12344503661?profile=RESIZE_710xA king eider takes flight in the ocean off Boynton Beach Oceanfront Park; it’s the first king eider recorded in Palm Beach County and only the sixth in Florida. Photo provided by Kenny Miller

By Rich Pollack

Marcus Kelly should have been Christmas tree shopping with his wife and family.

Instead, the avid birder put that task on hold, dropped what he was doing so he could rush to the ocean in search of an elusive white wing scoter — a type of duck hardly ever found off the coast of Florida — that another birder thought he might have seen.

If there was a white wing scoter off Oceanfront Park, Kelly never got to see it.

What he did see, however, was even more difficult to find in Florida’s coastal waters. The duck he spotted in early December, hanging out in a raft of black scoters bobbing in the waves, was a female king eider.

“It’s a ‘wow’ bird,” says Kelly, an attorney whose commitment to birding has taken him to far-off places across the globe. “I’ll probably never see one here again.”

How rare was Kelly’s discovery of this mostly cold-water duck, whose breeding range is along the edge of the Arctic ice cap and which would be a more common sight in New England and northward this time of year?

Consider this: There were only five previously recorded sightings of a king eider in Florida and none in Palm Beach County. This is the farthest-south reported sighting, local birders say.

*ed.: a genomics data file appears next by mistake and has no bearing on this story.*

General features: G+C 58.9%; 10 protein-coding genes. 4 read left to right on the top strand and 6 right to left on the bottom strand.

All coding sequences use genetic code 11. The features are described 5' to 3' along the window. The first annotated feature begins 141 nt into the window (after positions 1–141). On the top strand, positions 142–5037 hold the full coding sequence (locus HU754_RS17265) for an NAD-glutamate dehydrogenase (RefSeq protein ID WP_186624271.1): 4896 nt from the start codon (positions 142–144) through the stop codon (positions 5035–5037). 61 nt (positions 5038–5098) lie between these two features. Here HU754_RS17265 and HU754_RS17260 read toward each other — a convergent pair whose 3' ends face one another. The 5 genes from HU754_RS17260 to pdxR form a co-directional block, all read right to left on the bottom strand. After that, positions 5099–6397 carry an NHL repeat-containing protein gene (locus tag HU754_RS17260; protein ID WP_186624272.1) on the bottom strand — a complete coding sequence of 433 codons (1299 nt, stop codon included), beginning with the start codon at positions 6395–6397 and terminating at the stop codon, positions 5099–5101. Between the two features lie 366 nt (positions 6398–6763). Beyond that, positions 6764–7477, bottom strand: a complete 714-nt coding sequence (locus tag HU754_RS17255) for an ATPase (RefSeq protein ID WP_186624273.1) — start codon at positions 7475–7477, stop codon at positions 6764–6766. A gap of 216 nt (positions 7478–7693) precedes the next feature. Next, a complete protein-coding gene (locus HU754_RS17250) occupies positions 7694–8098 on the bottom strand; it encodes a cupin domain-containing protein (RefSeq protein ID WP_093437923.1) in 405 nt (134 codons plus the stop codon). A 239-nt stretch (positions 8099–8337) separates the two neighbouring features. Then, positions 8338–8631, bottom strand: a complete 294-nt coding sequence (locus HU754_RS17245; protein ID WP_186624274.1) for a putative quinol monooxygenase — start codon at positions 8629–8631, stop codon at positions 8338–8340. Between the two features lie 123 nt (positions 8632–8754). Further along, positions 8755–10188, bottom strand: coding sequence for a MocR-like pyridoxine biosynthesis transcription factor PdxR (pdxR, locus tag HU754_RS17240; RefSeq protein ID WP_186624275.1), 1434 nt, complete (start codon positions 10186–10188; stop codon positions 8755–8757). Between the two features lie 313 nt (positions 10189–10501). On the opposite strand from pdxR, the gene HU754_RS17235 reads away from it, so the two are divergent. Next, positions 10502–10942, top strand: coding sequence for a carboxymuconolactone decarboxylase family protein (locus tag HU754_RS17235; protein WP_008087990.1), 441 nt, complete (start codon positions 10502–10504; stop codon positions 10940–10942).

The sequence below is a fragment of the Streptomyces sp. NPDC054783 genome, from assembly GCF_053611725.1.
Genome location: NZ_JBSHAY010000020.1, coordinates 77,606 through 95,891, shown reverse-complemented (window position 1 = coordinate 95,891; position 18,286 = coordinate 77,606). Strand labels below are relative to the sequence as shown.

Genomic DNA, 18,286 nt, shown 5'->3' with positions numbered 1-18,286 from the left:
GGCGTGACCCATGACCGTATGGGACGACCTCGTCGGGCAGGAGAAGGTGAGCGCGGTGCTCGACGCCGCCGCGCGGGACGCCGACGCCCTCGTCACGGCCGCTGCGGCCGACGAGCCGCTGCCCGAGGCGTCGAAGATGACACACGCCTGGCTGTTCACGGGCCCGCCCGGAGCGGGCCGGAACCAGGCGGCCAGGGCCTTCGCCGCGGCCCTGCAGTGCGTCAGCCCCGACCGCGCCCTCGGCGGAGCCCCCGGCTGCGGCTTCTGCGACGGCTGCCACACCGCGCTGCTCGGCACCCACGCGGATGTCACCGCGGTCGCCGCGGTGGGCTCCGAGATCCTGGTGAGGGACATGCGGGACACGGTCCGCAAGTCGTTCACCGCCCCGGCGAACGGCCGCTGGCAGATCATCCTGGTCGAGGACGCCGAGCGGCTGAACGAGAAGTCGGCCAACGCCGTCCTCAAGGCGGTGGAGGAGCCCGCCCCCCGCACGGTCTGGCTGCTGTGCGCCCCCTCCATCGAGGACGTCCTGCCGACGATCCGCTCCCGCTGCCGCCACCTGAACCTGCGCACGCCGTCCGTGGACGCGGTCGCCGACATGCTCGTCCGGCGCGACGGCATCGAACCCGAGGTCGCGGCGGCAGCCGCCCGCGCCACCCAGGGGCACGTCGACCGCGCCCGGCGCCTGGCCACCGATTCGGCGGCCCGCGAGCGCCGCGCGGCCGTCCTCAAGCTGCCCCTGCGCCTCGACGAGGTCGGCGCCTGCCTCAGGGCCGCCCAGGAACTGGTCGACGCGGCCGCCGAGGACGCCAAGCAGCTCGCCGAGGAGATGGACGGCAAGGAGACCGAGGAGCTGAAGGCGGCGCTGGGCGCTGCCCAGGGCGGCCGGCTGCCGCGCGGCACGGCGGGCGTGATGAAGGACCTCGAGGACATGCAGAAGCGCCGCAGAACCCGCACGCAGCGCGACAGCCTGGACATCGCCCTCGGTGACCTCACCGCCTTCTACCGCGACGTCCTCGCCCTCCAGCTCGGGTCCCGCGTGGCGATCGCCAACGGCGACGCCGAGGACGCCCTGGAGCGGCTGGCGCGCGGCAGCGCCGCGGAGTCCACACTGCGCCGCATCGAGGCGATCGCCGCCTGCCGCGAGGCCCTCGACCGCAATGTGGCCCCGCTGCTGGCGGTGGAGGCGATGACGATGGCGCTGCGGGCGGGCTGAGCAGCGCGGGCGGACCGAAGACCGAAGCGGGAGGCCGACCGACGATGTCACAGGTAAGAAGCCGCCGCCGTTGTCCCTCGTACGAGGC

“This bird should not be here,” says birder Kenny Miller.

Of the previous Florida sightings of the king eider, the most recent was more than a decade ago, Kelly says, and some were as long ago as the 1970s.

“Three of the five reports were from before I was born and I’m 37,” he says.

To get to South Florida, the young female king eider had to have traveled quite a ways from where it should be.

“This bird is about 2,000 miles out of its typical winter range,” says veteran birder Carl Edwards, a common sight himself along the shoreline with his scope in hand.

While no one knows for certain how the bird got here, Edwards surmises that she had been feeding with other ducks, probably black and surf scoters, and took off with them when they launched their migration.

“In many species, when they’re out of range, it’s often an immature bird,” Edwards says.

That may also explain why two long-tailed ducks that usually spend their winters in the northeast, from Virginia to parts of Canada, are here. Those ducks, both juveniles, are a rare sighting as well, but a long-tailed duck was seen in the area last year.

What brings the eider, the long-tailed ducks and scores of black scoters as well as surf scoters to the area off Ocean Ridge is likely a good food supply. These ducks all eat mollusks and crustaceans while in our area.

King eiders can dive as deep as 180 feet in search of food, while black scoters usually dive about 30 feet.

At one point, Edwards estimates, there were more than 500 scoters forming several rafts off the park. It is unusual for scoters in such numbers to stay as long as these birds have.

The king eider also attracted birders from as far away as Georgia, and perhaps farther, who had never seen the bird. Edwards estimates more than 100 birders came to catch a glimpse. “It’s a very rare bird, most people don’t usually get to see,” he says.

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